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TRULLI HOPES TO FOCUS ON ROAD AHEAD
Jarno Trulli is hoping to avoid a repeat of his first Monaco Grand Prix 13 years ago when he spent so much time looking in his mirrors he ended up in a barrier.
Trulli was competing in only the fourth race of his Formula One career with perennial backmarkers Minardi in 1997, and it was one to forget for the Italian.
After just seven laps Trulli spun off, and there are now fears this Sunday's grand prix - his 14th around the streets of Monte-Carlo - will culminate in something similar with Lotus.
Trulli is fully expecting to keep as much of an eye on the road as he will on the marshals waving blue flags urging him to pull over and let by the field's quicker cars.
"Because I was being given blue flags to let everybody past, and because of my inexperience, I ended up in the wall," said Trulli.
"I hope that's something I'm not going to do again this year with my greater experience.
"But on the other hand, since I've been racing this year, I would say I spend more than half the race looking out for blue flags.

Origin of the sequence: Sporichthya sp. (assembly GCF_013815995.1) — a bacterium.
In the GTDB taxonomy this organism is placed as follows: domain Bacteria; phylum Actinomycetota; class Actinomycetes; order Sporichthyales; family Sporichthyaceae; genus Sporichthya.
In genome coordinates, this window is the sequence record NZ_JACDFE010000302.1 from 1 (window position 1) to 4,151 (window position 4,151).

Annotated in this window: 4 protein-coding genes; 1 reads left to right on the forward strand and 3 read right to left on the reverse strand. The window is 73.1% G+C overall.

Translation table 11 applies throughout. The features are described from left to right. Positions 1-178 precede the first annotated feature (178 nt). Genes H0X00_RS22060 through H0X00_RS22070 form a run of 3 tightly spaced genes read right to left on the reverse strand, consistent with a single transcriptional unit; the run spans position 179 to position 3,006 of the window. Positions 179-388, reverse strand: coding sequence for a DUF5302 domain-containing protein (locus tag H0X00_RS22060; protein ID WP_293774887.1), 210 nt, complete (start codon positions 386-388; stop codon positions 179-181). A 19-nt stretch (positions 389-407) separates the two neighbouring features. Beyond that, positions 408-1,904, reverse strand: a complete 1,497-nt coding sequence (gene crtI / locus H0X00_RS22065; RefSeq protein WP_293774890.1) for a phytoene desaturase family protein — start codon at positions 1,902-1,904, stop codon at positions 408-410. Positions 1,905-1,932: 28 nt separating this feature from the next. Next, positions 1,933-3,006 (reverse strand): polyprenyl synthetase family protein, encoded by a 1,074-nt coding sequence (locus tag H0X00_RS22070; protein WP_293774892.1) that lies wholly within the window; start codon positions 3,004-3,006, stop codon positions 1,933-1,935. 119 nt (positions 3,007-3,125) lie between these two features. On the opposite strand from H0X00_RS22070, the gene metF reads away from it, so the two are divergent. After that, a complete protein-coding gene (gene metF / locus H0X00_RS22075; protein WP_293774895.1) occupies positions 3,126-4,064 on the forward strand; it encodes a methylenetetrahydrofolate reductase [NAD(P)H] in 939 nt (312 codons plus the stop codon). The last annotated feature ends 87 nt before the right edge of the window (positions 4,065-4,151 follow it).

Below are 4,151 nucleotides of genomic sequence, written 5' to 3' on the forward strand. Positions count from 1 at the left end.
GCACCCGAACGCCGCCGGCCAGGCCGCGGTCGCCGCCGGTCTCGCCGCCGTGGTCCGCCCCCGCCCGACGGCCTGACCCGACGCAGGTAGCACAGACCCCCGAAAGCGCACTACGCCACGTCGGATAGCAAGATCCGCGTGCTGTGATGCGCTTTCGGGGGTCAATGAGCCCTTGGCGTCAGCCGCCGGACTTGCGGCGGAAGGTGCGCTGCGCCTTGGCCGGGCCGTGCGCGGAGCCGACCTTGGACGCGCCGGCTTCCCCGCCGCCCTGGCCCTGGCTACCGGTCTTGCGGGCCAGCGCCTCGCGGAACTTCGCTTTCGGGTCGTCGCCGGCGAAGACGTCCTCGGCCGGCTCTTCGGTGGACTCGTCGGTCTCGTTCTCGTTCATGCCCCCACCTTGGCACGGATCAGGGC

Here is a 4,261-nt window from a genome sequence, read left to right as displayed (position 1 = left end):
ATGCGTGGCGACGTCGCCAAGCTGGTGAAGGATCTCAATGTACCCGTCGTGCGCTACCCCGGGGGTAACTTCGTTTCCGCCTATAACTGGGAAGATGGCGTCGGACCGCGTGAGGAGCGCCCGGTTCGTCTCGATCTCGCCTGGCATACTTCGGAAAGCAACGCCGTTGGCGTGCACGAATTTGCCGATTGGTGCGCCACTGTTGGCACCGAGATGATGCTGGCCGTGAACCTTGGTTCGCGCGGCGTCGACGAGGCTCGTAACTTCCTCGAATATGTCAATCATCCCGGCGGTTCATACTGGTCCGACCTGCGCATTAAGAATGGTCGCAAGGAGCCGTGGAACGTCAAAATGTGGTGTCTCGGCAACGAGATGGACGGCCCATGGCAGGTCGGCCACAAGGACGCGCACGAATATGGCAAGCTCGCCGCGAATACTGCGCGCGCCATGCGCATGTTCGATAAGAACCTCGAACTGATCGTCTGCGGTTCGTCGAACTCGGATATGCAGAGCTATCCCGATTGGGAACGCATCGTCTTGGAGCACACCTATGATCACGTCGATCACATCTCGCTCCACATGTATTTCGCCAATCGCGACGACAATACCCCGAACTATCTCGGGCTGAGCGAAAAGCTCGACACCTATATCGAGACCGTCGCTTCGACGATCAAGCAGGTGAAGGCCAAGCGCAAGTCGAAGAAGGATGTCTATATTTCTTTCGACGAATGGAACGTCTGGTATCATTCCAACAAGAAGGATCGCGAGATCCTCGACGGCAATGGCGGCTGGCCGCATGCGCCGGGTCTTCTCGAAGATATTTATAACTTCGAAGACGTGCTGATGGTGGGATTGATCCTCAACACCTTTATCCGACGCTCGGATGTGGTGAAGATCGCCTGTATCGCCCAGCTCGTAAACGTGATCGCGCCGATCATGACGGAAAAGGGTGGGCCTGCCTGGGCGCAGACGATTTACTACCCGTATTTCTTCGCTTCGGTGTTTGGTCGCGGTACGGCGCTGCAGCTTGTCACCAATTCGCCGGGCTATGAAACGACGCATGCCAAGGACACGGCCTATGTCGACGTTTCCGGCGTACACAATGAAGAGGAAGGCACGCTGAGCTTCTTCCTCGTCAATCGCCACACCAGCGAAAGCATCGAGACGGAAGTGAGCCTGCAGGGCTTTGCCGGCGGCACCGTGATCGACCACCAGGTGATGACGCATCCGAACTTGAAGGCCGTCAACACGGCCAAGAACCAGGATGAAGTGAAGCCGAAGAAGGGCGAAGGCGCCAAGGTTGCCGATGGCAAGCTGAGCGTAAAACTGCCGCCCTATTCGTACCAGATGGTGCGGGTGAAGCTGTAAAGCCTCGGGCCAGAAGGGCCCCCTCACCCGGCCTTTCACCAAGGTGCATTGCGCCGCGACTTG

"It's not fun as it requires a lot of concentration.
"But because the speed difference is quite a lot between ourselves and the quicker cars, you are going to hit blue flags nearly every lap from before halfway to the end.
"So it's not going to be easy for me, nor will it be easy for the guys who have to lap us. I hope they understand that.
"But I will personally do my best during the race to let them by."
At least Trulli and Lotus team-mate Heikki Kovalainen suggested the Norfolk-based marque might have a respectable weekend.
The duo finished 3.2secs and 3.7secs respectively behind Ferrari's Fernando Alonso at the end of Thursday's two 90-minute practice sessions.
Trulli, though, was hampered by an engine issue in the second session that allowed him to complete just 13 laps, which resulted in a feeling of "frustration."
"In losing time in the garage I didn't really get the chance to push as I'd have liked on track," added Trulli.
"The times were coming down, but unfortunately in Monaco every single minute you lose being on track is going to cost you a little bit throughout the weekend.
"Obviously I'm experienced, so on the driver's side it won't affect me, but with the car we still need to find the right set-up and the right balance."
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